PART IV: Activated CharActicoal For Topical Remedies
Another great use for activated charcoal is to create a salve or a topical remedy. It can help prevent infections from wounds or cuts. It’s also a great remedy for bee stings or mosquito bites to reduce itchiness and inflammation.
It even works to draw out venom on some* types of spider bites.
*Please do your own research and consult a professional on this one as some spider bites can be lethal.
Activated Charcoal Healing Salve Recipes (Poultices & Patches)
Activated Charcoal Healing Salve
Calendula-infused oil (see Hello Glow’s blog for instructions)
- Coconut oil
- Beeswax Pellets
- Activated charcoal
- Bentonite clay
- Lavender essential oil
- Tea tree essential oil
Both the charcoal and the clay will help to draw out splinters and certain types of venom. Calendula is an excellent disinfectant and tea tree oil is antimicrobial which is good for cleaning wounds.
And last time I checked coconut oil is the solution for every issue you’ve ever had.
Activated Charcoal Drawing Salve
This recipe is a little bit simpler because it doesn’t require a calendula-infused oil. The infused oil is a nice touch but it’s not the primary active ingredient.
- 1/2 cup coconut oil
- 1 TBSP. beeswax
- 3 tsp caps of activated charcoal
- 3 tsp. clay
- 15 drops lavender essential oil
- 10 drops melaleuca essential oil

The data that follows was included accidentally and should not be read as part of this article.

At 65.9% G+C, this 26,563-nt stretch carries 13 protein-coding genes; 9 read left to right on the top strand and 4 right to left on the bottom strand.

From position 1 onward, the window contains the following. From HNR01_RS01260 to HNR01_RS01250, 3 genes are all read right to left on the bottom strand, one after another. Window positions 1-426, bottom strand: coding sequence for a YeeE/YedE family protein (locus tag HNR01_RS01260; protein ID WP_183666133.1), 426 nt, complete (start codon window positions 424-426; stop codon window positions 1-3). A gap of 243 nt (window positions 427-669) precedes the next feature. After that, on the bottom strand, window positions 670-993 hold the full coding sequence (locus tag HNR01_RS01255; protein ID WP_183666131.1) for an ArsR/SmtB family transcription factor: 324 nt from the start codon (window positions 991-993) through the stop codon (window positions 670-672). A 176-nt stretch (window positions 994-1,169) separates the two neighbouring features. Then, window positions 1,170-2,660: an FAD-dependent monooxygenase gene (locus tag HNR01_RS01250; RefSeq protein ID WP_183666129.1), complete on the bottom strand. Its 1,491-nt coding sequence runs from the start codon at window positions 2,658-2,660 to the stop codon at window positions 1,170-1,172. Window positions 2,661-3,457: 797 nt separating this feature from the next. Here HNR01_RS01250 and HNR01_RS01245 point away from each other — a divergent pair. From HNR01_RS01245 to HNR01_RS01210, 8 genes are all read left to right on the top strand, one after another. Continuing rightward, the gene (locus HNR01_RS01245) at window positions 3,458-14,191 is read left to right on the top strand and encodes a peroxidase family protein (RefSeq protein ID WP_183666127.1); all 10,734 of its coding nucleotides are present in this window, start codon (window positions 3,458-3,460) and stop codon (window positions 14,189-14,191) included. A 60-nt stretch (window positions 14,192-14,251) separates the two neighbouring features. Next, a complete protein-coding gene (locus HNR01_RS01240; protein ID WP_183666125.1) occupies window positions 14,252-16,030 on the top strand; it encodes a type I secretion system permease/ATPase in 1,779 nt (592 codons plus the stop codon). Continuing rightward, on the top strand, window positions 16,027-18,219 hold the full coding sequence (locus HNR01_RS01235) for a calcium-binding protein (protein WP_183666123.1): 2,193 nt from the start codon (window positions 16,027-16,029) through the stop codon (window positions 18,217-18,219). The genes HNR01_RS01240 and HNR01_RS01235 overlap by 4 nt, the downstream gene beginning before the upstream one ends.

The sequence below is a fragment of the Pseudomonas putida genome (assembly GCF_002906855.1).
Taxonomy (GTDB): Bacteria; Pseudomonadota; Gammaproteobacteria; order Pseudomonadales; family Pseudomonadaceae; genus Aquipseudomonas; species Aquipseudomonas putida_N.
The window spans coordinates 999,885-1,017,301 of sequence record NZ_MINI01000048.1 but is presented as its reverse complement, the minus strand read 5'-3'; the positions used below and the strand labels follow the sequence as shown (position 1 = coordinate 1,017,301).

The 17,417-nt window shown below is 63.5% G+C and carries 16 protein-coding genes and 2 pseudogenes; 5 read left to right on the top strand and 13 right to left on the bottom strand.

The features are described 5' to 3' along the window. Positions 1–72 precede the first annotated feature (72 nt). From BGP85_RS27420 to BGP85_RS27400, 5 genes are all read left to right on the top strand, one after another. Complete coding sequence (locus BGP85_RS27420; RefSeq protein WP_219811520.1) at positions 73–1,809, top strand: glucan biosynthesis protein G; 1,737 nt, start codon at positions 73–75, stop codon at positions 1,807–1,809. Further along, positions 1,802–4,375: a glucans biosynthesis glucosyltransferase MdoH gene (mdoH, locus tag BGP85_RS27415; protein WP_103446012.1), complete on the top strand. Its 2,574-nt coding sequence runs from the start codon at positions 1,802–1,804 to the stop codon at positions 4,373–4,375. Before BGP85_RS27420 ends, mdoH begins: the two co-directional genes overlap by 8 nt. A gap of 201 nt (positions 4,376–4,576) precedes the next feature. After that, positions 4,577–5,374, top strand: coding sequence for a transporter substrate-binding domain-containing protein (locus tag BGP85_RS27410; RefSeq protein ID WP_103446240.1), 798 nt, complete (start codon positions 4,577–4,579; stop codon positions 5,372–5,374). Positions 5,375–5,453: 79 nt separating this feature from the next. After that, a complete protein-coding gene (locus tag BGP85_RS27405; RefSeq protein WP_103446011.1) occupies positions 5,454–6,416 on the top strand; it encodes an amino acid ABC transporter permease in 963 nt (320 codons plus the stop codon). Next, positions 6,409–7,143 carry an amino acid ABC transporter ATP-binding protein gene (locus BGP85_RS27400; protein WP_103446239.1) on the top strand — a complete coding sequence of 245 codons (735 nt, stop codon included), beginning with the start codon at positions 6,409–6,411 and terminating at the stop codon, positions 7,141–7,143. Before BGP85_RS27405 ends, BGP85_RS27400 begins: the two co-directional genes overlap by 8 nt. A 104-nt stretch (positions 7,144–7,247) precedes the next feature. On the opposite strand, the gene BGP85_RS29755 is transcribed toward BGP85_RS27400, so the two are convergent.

- 5 drops chamomile essential oil
The recipe is very similar to the others I’ve come across online. They all have the same base: activated charcoal, a natural oil, beeswax and clay.
The only real difference is the essential oils that are added and typically they include tea tree oil.
If you don’t have to/want to add the infused oil to the recipe, you just need to melt the coconut oil and beeswax together. You’re going to want to use a double boiler for this step.
Once melted remove from heat and mix the remaining ingredients together.
Allow it to cool before applying it topically.
Black Drawing Salve for Cuts, Wounds and Bites
Once again you’ll notice a common theme – infused oil, charcoal, clay, essential oils and beeswax. Cat’s recipe uses honey (we recommend Manuka honey) and mango butter. This gives it a creamier texture, which might appeal to some DIY’ers.
She also gets a little bit more intense with the infused oil. It’s got plantain leaves and a mixture of fresh herbs including calendula.
- Herbal Drawing Oil (see the recipe here)
- mango butter (or other solid fat, such as lard)
- beeswax pastilles
- activated charcoal
- bentonite clay
- honey, preferably raw
- Lavender essential oil
DIY Insect Balm for Bug Bites & Stings
Our incredibly clever DIY expert whipped up a DIY charcoal insect balm. The best part? Shes put them into lipchap containers to make them easy to take with you. I honestly don't know why these aren't a thing, because they're brilliant.
If you spend anytime hiking, camping or at the cottage these are a must for any good DIYer.
- 2 parts coconut oil (1 tbsp)
- 1 part Shea butter (½ tbsp)
- 5-7 drops of organic lavender essential oil
- 1 tsp activated charcoal
- 1 stp aloe vera gel
In a double boiler, melt down coconut oil and Shea butter. Once fully melted, remove from heat.
Add aloe vera gel, lavender essential oil, and activated charcoal — mix well.
Carefully spoon the liquid into your containers. Allow to rest for 2-3 hours.
Please note, during extremely hot days, it's best to keep this balm in a cool spot, ensuring that the mixture doesn't melt. Make a batch and keep sticks within your medicine cabinet for easy access or to grab when on-the-go
These recipes are terrific to bring along camping, hiking or to the cottage. You’re probably going to get bit by something(s) while you’re there and it’s nice to be able to accelerate the healing process and reduce the itchiness while ensuring it doesn’t get infected!